A look into German illustrator Aisha Franz’s latest comic book
Aisha Franz’s latest comic book, Earthling, tells the story of a few short days in the life of female teenage protagonist Mädchen and her mother and sister. An alien visitor makes an appearance, but the book mainly centres around the anxieties that come with being a teenager growing up in suburbia. The strength of the book, and in Franz’s artistry, lies in her ability to tell stories with simple imagery alone.
Last Wednesday, Franz made a stop in Toronto as part of her book tour. The event was presented with the help of Earthling’s publisher, Drawn & Quarterly, local comic book store The Beguiling, and the Goethe Institut in Toronto. The night featured a presentation of Franz’s work and an interview by Toronto-based illustrator and artist Ginette Lapalme.
Franz’s illustration style is, as she describes it, “impatient.” Upon further inspection, the reader will find smudges in some of the panels — these “imperfections” are reflective of Franz’s creative process, which is punctuated by moments of indecisiveness. Her talent lies in being able to depict real life situations in an honest and striking manner.
Initially published in German in 2011 as Alien, Franz began working on Earthling during her final year of art school. Much of the material for the book is pulled from Franz’s own personal experience as a teenager growing up in suburban Germany. In an interview with The Varsity, Franz described her process creating the book as “intuitive and moral,” since it was her first experience creating a comic book. She expressed that drawing and plotting out Earthling was more about responding to ideas she had in her head and playing around with what might work.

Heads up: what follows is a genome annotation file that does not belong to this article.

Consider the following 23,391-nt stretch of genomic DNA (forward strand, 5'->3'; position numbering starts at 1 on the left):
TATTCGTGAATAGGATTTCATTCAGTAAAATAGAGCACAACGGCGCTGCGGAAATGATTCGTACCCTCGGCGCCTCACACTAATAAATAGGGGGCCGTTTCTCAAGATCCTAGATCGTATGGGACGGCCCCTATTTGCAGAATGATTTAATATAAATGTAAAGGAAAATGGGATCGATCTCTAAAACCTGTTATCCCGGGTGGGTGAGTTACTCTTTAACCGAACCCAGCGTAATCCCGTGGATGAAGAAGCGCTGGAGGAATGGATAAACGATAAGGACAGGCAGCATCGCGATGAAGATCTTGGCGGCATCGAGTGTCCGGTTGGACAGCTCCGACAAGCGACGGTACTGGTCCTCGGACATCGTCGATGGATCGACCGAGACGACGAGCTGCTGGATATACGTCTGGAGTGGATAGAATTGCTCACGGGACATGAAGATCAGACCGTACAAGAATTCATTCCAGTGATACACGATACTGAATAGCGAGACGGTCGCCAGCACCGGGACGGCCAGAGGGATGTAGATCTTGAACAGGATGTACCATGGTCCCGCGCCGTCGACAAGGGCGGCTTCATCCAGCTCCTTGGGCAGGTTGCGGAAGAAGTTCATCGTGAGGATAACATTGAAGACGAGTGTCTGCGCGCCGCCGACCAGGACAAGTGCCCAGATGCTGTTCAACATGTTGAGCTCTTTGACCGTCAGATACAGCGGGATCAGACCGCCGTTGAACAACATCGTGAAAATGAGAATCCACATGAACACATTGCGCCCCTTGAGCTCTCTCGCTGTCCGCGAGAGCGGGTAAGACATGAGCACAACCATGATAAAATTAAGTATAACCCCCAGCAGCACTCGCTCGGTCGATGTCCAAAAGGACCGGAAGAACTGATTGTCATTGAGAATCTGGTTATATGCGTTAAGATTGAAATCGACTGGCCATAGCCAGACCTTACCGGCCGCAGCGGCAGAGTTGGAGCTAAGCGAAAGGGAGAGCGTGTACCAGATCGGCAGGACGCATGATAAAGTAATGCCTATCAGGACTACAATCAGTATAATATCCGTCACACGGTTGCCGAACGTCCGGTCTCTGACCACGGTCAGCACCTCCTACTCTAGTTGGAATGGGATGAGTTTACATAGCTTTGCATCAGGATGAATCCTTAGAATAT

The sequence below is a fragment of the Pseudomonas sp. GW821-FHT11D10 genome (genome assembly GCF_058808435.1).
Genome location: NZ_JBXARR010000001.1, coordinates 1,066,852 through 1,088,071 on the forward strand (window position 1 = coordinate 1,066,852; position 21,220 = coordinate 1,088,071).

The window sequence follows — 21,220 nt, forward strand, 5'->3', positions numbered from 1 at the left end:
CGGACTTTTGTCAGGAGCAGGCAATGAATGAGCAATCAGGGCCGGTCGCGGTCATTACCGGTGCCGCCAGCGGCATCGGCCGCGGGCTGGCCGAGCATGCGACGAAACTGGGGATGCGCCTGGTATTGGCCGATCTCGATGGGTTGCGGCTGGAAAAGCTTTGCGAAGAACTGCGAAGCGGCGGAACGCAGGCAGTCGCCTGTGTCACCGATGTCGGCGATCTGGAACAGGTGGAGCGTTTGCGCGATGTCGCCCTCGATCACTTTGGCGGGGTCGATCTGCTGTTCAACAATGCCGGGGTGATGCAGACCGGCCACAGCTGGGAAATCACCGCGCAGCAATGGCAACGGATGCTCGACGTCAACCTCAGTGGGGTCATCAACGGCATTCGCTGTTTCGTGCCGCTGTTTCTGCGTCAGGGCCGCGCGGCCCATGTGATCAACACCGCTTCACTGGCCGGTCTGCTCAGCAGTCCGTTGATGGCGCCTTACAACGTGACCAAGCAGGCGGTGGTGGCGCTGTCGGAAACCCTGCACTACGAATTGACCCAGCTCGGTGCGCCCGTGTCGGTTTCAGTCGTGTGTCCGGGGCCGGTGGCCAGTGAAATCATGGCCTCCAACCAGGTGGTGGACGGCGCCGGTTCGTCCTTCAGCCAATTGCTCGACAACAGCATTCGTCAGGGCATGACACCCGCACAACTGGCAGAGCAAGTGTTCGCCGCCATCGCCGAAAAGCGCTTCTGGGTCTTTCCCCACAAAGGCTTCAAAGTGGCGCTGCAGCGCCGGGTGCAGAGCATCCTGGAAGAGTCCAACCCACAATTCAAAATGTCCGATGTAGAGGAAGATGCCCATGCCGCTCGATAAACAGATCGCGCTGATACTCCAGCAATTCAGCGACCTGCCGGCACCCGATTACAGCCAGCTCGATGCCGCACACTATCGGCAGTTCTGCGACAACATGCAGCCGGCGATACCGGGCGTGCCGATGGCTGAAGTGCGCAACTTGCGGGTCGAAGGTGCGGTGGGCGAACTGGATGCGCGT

For the English publication of her first comic book, Franz had to find an alternative title for Alien. For German readers, “alien” works well because it is a “foreign word and therefore leaves a lot of space for interpretation,” she explained. She went on to say that when choosing “earthling” as the official English title of her book, she, “soon realized that Earthling is more about the experiences of being an outsider looking in, than an actual extraterrestrial being.” She continued, “It is a human, but still a strange and explored being, something all of us feel sometimes.”
Visually, Earthling might come off as a bit grotesque — a little but imperfect, and a little bit discomforting. Still, there’s something appealing and relatable about Mädchen’s story — almost anyone can pick up Earthling, pick out a moment in the plot, and instantly relate to it.